If the proposed settlement in the Payment Card Interchange Fee and Merchant Discount Antitrust Litigation case is approved, merchants will receive billions of dollars, a temporary Interchange rate reduction and the ability to surcharge card payment transactions. In return, the agreement releases Visa and MasterCard from future legal claims regarding Interchange, network rules, merchant fees and related issues by merchants.
Both the National Grocers Association and the National Association of Convenience Stores say they will oppose the agreement on the basis that the agreement does not address how Interchange is set or the complexity of Interchange fee schedules. Target and Wal-Mart are not plaintiffs in this case, but have criticized the proposed settlement for similar reasons and because it would grant Visa and MasterCard releases from future legal claims, even by merchants who aren’t part of the settling class.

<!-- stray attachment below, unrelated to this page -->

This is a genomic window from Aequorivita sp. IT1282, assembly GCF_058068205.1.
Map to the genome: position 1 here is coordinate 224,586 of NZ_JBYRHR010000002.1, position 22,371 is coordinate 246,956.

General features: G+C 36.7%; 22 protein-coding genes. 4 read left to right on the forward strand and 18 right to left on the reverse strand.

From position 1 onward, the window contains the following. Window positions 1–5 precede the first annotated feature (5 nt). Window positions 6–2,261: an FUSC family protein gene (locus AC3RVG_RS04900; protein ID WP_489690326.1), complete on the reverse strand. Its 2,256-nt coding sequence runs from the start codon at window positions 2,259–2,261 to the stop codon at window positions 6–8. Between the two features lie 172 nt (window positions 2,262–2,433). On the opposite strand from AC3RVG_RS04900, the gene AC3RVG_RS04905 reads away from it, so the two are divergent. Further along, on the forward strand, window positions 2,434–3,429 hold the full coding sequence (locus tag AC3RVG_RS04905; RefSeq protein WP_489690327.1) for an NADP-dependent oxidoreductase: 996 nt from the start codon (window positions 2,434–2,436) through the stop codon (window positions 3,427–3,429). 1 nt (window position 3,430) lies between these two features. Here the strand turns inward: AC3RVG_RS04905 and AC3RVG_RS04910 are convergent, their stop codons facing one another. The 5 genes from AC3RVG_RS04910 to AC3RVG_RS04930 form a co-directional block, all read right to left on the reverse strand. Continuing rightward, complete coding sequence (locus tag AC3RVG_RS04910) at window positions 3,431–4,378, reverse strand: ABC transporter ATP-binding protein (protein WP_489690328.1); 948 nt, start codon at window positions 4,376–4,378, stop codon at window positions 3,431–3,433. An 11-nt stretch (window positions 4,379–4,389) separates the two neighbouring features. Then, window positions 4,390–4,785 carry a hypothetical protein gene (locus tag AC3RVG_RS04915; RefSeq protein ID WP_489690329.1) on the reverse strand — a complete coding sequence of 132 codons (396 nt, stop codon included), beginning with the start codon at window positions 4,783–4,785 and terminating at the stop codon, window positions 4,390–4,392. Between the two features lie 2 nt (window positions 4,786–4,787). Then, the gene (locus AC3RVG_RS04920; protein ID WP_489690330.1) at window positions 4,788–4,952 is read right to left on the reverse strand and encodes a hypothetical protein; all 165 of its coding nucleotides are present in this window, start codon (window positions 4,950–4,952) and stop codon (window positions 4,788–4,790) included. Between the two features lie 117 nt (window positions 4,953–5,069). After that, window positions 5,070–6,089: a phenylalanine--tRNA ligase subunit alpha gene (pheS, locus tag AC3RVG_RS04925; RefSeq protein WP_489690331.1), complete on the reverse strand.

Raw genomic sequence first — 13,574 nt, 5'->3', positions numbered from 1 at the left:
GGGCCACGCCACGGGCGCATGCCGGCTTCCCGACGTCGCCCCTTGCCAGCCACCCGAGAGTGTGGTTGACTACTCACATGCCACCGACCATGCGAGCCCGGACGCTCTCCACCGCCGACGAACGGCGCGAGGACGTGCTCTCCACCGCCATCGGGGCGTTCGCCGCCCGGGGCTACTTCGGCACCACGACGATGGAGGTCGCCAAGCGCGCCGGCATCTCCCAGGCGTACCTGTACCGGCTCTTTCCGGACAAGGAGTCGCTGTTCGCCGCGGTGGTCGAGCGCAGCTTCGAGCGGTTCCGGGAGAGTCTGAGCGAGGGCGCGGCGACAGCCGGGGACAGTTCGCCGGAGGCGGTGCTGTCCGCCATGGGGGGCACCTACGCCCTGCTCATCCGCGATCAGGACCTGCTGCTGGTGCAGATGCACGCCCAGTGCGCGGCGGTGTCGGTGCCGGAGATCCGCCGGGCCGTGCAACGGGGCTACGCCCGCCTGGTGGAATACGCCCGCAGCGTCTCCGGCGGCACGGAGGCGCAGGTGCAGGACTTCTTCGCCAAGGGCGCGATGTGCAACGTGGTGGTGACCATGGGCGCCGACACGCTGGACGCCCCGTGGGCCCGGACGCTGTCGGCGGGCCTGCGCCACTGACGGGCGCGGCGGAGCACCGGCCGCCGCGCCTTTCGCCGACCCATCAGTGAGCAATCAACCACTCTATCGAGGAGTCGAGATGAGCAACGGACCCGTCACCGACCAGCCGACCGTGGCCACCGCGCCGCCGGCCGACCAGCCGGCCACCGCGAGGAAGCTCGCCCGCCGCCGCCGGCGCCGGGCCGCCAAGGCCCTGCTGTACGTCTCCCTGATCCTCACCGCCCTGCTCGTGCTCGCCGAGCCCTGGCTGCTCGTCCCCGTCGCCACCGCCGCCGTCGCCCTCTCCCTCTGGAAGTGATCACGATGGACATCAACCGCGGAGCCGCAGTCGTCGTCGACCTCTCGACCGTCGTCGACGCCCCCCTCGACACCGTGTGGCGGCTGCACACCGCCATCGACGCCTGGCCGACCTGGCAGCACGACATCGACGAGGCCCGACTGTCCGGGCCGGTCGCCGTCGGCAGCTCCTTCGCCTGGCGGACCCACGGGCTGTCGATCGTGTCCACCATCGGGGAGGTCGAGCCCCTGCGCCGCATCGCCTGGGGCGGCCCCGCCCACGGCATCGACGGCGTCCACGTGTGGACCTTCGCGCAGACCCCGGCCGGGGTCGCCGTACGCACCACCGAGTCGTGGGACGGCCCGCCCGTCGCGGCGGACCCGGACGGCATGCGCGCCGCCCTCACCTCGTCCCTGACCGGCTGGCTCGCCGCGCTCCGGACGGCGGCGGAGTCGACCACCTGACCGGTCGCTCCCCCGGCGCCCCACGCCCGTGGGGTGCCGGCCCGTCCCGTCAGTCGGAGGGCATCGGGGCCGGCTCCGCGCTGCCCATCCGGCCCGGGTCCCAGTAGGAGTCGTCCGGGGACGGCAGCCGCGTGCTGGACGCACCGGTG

Over the next few months, the judge will make a decision to approve or reject the proposed settlement. The next step is a “fairness hearing” in Brooklyn federal court. Despite some objections, most analysts don't expect enough merchants will opt out of the settlement deal to derail it. One reason is that without a settlement, it will take many more years and cost a lot more money to take the case all the way to trial. Another may be that the largest retailers have secured a collective bargaining provision to negotiate lower Interchange rates directly with the payment networks. It has been reported that 15 of the top 100 retailers representing 80% of Visa and MasterCard credit-card volume have already agreed to a separate settlement with the card networks. And while merchants give up their right to sue the networks and credit-card issuers over similar issues, lobbying efforts at both the federal and state levels are expected to continue for merchant rate Interchange reductions and simplification.